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UK non-profit organisation Blue Marine Foundation has expressed concern following an Indian Ocean Tuna Commission report, Today in Seychelles has reported in article published on Friday 22 November 2019. The foundation says the new data is a worrying problem for the status of Yellowfin stock.

(Seychelles News Agency) - An area around the main harbour of Seychelles’ Praslin island, the nation's second-most populated island, has been demarcated as a voluntary fisheries closure zone in a bid to help maintain the fish stock.

The project, an initiative of the Praslin Fishing Association, aims to conserve part of the Baie St Anne by limiting fishing activities from taking place in that area for a period of time. The government has welcomed the voluntary project.

Three yellow buoys labelled ‘Fisheries Closure’ are indicators of the closure zones, which went into operation on November 1. All vessels are requested to keep a safe distance and to navigate with extreme precaution when approaching the demarcated areas.

The initiative aims to help maintain the fish stock in that area and give ample time for the stock to grow. The closure will remain in force until April 30, 2020.

"We as fishermen have noticed that the size of fish is decreasing and so is the amount. We have taken examples of similar projects that have been carried out in other places and have had interesting results,” said Darrel Green, the chairperson of the Praslin Fishers Association.

He said that they were inspired by a similar project carried out in Rodrigues, an autonomous island of Mauritius, where a fisheries closure has been placed on octopus.

Fishermen on Rodrigues noticed that over time, there was a significant reduction in their catch because of unsustainable fishing practices and the effect of climate change on the reefs. The community started a voluntary closure of the octopus’ fishery for two months of the year. As a result, there has been an increase in the catch during the past four years.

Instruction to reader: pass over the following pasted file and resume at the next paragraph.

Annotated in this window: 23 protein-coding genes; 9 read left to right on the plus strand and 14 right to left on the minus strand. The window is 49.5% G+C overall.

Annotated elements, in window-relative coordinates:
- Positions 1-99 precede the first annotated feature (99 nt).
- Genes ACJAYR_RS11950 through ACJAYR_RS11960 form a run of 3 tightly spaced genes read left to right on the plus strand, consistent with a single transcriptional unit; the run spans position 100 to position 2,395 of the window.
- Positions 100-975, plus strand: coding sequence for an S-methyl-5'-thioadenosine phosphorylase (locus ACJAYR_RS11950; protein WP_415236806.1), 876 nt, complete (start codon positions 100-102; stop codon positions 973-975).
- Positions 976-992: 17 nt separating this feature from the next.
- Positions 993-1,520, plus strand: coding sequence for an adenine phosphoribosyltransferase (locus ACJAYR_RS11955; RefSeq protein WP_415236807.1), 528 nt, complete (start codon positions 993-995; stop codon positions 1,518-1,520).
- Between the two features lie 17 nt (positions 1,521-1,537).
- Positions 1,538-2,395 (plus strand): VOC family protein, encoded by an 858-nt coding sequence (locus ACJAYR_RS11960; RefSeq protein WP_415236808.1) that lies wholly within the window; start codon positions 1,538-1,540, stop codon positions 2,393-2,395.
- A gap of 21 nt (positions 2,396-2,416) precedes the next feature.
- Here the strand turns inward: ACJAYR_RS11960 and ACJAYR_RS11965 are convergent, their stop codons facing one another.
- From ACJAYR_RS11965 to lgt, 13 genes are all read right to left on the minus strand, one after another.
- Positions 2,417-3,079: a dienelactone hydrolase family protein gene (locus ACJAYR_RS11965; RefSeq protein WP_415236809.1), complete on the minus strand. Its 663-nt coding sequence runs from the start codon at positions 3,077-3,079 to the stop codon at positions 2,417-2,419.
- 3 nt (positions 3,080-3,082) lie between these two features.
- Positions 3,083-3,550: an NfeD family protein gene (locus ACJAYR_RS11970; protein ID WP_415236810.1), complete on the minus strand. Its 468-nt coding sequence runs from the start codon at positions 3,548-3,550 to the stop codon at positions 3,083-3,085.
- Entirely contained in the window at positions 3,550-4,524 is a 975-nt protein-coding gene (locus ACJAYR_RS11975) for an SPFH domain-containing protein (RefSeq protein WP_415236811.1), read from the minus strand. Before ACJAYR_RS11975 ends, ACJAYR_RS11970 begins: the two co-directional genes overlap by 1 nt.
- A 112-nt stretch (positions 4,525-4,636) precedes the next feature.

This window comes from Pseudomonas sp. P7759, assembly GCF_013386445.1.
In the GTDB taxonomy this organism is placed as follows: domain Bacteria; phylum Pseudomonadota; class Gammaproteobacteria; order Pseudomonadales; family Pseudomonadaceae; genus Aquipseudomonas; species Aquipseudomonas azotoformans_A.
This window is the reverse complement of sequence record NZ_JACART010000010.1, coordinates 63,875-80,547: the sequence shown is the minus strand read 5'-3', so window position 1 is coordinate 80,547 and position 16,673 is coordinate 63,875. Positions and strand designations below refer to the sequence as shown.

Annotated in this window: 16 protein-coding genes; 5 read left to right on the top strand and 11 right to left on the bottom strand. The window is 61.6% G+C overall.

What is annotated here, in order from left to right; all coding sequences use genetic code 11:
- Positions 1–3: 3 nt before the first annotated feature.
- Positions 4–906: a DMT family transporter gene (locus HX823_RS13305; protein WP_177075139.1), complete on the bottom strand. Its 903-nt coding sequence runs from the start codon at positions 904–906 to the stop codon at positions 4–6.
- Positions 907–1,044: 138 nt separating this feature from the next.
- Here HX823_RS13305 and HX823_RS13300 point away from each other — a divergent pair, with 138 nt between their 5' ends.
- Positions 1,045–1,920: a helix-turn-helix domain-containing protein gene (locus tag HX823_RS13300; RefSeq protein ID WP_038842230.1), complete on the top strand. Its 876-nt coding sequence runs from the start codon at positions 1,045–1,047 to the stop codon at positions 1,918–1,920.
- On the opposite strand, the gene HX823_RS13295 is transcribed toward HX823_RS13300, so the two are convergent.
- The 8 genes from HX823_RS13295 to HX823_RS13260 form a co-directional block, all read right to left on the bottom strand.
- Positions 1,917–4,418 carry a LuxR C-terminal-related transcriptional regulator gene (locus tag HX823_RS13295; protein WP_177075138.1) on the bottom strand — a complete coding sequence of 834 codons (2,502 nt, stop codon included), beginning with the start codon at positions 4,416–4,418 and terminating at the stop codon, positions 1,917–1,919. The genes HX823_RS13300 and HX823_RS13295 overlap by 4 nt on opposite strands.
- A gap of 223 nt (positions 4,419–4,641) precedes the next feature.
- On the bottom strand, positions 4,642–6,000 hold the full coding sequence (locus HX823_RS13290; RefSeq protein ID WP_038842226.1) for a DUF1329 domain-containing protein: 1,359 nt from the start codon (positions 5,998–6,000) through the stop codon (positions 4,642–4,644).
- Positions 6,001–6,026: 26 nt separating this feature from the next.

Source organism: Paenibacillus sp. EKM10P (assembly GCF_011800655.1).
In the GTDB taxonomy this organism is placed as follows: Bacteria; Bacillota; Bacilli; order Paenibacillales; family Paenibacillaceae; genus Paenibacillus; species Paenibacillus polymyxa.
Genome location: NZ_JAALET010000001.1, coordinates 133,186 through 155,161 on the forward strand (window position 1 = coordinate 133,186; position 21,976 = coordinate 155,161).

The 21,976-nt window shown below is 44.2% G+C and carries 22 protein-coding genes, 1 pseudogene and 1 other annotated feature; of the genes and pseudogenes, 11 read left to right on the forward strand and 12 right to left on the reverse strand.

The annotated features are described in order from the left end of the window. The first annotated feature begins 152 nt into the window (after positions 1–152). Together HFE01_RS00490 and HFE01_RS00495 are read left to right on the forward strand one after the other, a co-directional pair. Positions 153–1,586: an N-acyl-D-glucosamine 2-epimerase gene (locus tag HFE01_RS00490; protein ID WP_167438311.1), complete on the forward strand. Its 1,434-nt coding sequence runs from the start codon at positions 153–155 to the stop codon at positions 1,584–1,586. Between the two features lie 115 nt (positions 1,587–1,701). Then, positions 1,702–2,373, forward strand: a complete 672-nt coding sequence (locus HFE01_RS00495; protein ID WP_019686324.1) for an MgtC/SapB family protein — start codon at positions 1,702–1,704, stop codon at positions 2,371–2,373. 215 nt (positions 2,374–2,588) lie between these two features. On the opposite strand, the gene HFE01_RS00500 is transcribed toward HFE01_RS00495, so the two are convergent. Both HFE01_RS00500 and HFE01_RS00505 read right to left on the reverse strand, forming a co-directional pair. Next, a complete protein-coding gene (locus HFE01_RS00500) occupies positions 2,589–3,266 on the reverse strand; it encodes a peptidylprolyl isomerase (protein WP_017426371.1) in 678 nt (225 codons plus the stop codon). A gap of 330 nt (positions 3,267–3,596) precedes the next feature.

Green said that the voluntary closure being carried out on Praslin “is not a project through which you will see the result in six months.”

He added that the association wants the closure to be something annual.

The project is mainly targeting artisanal fishermen who make a living off species living on the reef. During the months the bay will be closed, these fishermen will have to fish elsewhere.

“This is the initiative of a group of people and I think that fishermen in the Baie St Anne area need to realise that this is an idea coming from the community and everyone needs to accept and respect the initiative,” said Green.

Another aspect of the project is to serve as an educational model for the fishermen community on Praslin.

“We don’t need the government to always come and tell us to protect our own resources. As fisherman we need to put our heads together to realise this project and conserve what we have for the future generation,” said Green.

Fisheries is the second top contributor to the Seychelles economy.

The Ministry of Fisheries and Agriculture has welcomed the project. The principal secretary of the fisheries department, Jude Talma, said in a previous interview that this is a good initiative.

“For many years now, we have been talking about sustainable fishing and it is finally getting through to the fishermen. This sector really depends on them and the action they take. I would like to congratulate them for taking this step,” said Talma.

Over the years, Seychelles, an archipelago in the western Indian Ocean, has put a lot of emphasis on sustainable fishing. One of the initiatives is a marine spatial planning exercise to expand protected areas and a fisheries management plan for the Mahe Plateau to progressively move from an open-access fishery to a more controlled fishery.

This week, Seychelles' daily newspaper "Today in Seychelles" spoke to Dr. Nirmal Shah, Nature Seychelles' Chief Executive for its Big Interview. Dr. Shah is a well-known Civil Society leader and change-maker who has 35 years experience working nationally and internationally in various fields including sustainable development, biodiversity conservation, coastal zone management, fisheries, ecotourism, climate change, environmental education, and insect, bird and marine research.

(Seychelles News Agency) - Artisanal fishers from the Indian Ocean countries have gathered in a training session in Seychelles to identify skills needed in co-management, leadership and communication to tackle common challenges.

The three-day training from September 11-13 is being organised by the Federation of Artisanal Fishers of the Indian Ocean (FPAOI) and the Seychelles Fisheries Authority (SFA) at the Coco D'Or Hotel in the northern Mahe district of Beau Vallon.

The chairman of the Federation, Seychellois Keith Andre, told journalists that the fishermen in the region are facing common challenges such as climate change which needs to be dealt with collectively.